The Khawarij Waged a Centuries-Long Terror Campaign
The Khawarij rose in rebellion against the Caliph whom they had failed to assassinate, who was now Islam’s sole ruler thanks to a helping hand from the Khawarij’s botched plot that had killed his rival, Ali, but left him alive. They contended that he was illegitimate because he gained the Caliphate by force of arms, rather than election by the Muslim community.
Their democratic and egalitarian principles, commendable as they may have been, were more than counterbalanced by a fierce fanaticism that was off-putting to many. They contended that backsliding or sinning, such as drinking alcohol, fornication, missing the daily prayers, failing to fast on Ramadan, or even idle gossip, rendered the sinner an apostate deserving of death. The Khawarij launched a program of terror against the Caliph’s supporters, as well as those who did not meet their purity standards, viewing them as apostates.
As the struggle intensified, they grew in viciousness, and eventually viewed even neutral Muslims as enemies: their failure to support the Khawarij despite the glaringly obvious righteousness of their position proved their apostasy, rendering them kafirs and not fellow Muslims whose blood the Khawarij were prohibited from shedding.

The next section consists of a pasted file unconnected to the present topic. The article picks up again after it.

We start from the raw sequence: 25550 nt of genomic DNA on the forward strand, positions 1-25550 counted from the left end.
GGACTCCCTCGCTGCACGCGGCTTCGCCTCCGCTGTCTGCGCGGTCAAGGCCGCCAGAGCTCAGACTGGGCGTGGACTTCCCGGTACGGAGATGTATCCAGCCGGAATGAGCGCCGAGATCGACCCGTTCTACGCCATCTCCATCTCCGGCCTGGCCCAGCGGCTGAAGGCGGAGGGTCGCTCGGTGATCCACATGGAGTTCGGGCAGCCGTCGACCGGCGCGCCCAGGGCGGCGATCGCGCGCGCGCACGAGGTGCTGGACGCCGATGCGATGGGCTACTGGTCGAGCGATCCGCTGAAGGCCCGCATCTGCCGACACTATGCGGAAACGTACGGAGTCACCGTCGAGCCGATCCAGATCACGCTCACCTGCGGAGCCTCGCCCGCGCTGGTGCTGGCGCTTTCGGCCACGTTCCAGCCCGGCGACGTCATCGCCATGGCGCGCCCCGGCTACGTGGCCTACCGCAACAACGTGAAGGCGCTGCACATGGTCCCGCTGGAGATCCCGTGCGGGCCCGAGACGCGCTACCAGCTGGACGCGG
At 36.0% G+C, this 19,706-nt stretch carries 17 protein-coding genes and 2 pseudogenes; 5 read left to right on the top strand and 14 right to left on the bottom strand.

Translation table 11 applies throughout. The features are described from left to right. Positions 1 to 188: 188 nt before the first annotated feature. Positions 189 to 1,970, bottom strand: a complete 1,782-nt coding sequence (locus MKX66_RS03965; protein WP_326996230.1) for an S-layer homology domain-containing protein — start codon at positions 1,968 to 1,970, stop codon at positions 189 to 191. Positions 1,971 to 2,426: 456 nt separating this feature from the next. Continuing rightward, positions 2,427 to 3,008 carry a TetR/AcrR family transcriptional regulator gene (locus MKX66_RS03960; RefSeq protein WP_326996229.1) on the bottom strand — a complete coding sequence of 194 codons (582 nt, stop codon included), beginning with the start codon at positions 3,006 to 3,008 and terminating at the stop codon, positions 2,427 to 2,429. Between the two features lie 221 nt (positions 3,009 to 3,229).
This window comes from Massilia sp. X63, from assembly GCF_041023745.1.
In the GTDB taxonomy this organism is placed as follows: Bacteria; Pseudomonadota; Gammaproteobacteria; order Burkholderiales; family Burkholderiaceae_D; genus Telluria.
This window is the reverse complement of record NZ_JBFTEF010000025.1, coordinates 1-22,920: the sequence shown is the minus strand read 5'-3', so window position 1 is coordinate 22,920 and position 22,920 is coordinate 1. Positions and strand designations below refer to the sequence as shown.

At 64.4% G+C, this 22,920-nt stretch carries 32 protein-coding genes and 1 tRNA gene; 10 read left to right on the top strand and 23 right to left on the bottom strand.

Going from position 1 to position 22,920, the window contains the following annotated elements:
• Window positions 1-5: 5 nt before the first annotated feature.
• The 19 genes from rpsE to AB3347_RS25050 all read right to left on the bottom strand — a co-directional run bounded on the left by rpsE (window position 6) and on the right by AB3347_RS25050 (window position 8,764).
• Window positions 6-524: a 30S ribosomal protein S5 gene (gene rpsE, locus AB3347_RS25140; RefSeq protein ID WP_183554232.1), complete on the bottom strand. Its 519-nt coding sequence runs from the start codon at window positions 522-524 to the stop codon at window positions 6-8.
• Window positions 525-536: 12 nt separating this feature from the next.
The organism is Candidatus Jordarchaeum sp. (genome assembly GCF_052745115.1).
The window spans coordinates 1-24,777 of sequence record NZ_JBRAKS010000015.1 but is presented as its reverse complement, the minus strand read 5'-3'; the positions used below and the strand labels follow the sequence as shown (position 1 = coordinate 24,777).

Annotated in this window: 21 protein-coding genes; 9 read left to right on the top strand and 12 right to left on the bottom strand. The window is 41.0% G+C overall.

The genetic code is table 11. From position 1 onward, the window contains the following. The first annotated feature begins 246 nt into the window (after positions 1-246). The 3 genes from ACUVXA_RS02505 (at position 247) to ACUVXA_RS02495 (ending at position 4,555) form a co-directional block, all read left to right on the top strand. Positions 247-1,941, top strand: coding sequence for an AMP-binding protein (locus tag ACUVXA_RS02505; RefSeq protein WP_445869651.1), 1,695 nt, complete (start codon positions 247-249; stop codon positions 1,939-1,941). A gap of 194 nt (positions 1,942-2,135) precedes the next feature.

Atrocities abounded, from widespread torture and disfigurement of captives to slitting the bellies of pregnant women, to massacres of entire villages and towns. Their most extreme subsect, the Azariqah in southern Iraq, separated themselves from the entire Muslim community and declared death to all sinners – defined as all who did not share the Azariqah’s puritanical beliefs – and their families.
Their rebellion was eventually crushed, but embers remained, and the Khawarij became the anarchists of Islam’s first centuries, an ever-present irritant and menace. Rejecting the authority of the Caliphate, they engaged in a campaign of terror and assassinations, combined with a low-level insurgency in backcountry regions that would flare up every generation or two into a major rebellion that required considerable expense and effort to beat down.